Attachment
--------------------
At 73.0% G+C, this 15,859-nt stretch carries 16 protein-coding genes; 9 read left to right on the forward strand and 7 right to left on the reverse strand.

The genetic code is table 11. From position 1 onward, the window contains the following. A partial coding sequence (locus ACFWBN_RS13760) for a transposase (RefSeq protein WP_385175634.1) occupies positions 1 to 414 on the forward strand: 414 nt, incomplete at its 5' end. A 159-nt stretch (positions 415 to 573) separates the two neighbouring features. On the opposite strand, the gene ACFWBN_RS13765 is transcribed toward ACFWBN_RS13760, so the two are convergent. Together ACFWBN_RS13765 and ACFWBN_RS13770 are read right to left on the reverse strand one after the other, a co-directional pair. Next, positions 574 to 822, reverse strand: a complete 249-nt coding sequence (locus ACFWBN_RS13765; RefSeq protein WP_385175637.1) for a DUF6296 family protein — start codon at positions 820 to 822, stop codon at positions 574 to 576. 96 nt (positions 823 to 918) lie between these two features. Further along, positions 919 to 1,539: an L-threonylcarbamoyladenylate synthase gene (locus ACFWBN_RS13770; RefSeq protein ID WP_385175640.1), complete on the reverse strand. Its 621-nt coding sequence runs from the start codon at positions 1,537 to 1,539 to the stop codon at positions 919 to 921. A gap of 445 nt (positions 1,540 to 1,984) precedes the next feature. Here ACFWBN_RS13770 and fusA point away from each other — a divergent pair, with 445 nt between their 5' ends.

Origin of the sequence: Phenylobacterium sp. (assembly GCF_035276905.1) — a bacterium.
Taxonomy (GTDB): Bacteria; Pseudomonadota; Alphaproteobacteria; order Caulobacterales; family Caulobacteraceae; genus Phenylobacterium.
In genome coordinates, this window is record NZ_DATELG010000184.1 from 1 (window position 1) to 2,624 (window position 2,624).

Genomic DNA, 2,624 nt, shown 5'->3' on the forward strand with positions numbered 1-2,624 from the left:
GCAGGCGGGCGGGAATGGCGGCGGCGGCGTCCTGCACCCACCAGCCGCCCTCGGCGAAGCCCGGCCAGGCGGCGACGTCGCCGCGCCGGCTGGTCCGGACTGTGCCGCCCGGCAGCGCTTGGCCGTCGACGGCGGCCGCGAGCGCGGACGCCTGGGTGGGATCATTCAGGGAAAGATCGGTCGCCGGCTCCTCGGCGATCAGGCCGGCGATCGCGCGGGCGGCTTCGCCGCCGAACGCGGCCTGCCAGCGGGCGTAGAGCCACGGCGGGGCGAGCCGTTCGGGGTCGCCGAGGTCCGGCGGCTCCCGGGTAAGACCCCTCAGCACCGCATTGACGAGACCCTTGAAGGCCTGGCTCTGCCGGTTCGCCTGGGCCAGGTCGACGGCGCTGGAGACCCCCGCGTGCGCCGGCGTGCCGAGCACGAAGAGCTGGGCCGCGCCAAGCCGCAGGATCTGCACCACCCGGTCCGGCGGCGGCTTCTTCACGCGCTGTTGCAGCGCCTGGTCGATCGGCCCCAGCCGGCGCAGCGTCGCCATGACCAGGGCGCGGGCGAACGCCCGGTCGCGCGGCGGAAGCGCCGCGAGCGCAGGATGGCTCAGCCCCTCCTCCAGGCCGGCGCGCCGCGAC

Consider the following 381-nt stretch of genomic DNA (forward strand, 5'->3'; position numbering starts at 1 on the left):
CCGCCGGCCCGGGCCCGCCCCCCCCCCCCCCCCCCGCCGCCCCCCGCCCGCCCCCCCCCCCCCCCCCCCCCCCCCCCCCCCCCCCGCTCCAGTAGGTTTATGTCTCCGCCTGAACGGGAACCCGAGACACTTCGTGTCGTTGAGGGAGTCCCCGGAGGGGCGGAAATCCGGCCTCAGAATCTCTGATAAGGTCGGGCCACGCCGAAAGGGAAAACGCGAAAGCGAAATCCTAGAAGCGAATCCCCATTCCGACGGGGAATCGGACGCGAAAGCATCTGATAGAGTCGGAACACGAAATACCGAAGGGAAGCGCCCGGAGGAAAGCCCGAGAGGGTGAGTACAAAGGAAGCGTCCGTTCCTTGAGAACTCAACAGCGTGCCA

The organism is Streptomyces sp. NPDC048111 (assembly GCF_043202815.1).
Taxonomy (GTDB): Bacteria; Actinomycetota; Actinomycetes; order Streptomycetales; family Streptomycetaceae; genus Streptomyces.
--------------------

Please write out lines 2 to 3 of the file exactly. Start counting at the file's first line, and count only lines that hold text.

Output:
The genetic code is table 11. From position 1 onward, the window contains the following. A partial coding sequence (locus ACFWBN_RS13760) for a transposase (RefSeq protein WP_385175634.1) occupies positions 1 to 414 on the forward strand: 414 nt, incomplete at its 5' end. A 159-nt stretch (positions 415 to 573) separates the two neighbouring features. On the opposite strand, the gene ACFWBN_RS13765 is transcribed toward ACFWBN_RS13760, so the two are convergent. Together ACFWBN_RS13765 and ACFWBN_RS13770 are read right to left on the reverse strand one after the other, a co-directional pair. Next, positions 574 to 822, reverse strand: a complete 249-nt coding sequence (locus ACFWBN_RS13765; RefSeq protein WP_385175637.1) for a DUF6296 family protein — start codon at positions 820 to 822, stop codon at positions 574 to 576. 96 nt (positions 823 to 918) lie between these two features. Further along, positions 919 to 1,539: an L-threonylcarbamoyladenylate synthase gene (locus ACFWBN_RS13770; RefSeq protein ID WP_385175640.1), complete on the reverse strand. Its 621-nt coding sequence runs from the start codon at positions 1,537 to 1,539 to the stop codon at positions 919 to 921. A gap of 445 nt (positions 1,540 to 1,984) precedes the next feature. Here ACFWBN_RS13770 and fusA point away from each other — a divergent pair, with 445 nt between their 5' ends.

Origin of the sequence: Phenylobacterium sp. (assembly GCF_035276905.1) — a bacterium.